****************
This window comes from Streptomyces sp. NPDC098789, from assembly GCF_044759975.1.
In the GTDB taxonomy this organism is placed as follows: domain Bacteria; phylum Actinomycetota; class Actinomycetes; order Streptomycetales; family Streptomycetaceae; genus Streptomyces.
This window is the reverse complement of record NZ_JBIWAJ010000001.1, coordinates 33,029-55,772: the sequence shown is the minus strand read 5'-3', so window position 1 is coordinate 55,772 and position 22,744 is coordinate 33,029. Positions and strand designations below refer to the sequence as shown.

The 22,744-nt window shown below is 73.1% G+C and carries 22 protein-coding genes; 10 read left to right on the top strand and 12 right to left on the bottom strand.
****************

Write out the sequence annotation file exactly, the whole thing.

This window comes from Streptomyces sp. NPDC098789, from assembly GCF_044759975.1.
In the GTDB taxonomy this organism is placed as follows: domain Bacteria; phylum Actinomycetota; class Actinomycetes; order Streptomycetales; family Streptomycetaceae; genus Streptomyces.
This window is the reverse complement of record NZ_JBIWAJ010000001.1, coordinates 33,029-55,772: the sequence shown is the minus strand read 5'-3', so window position 1 is coordinate 55,772 and position 22,744 is coordinate 33,029. Positions and strand designations below refer to the sequence as shown.

The 22,744-nt window shown below is 73.1% G+C and carries 22 protein-coding genes; 10 read left to right on the top strand and 12 right to left on the bottom strand.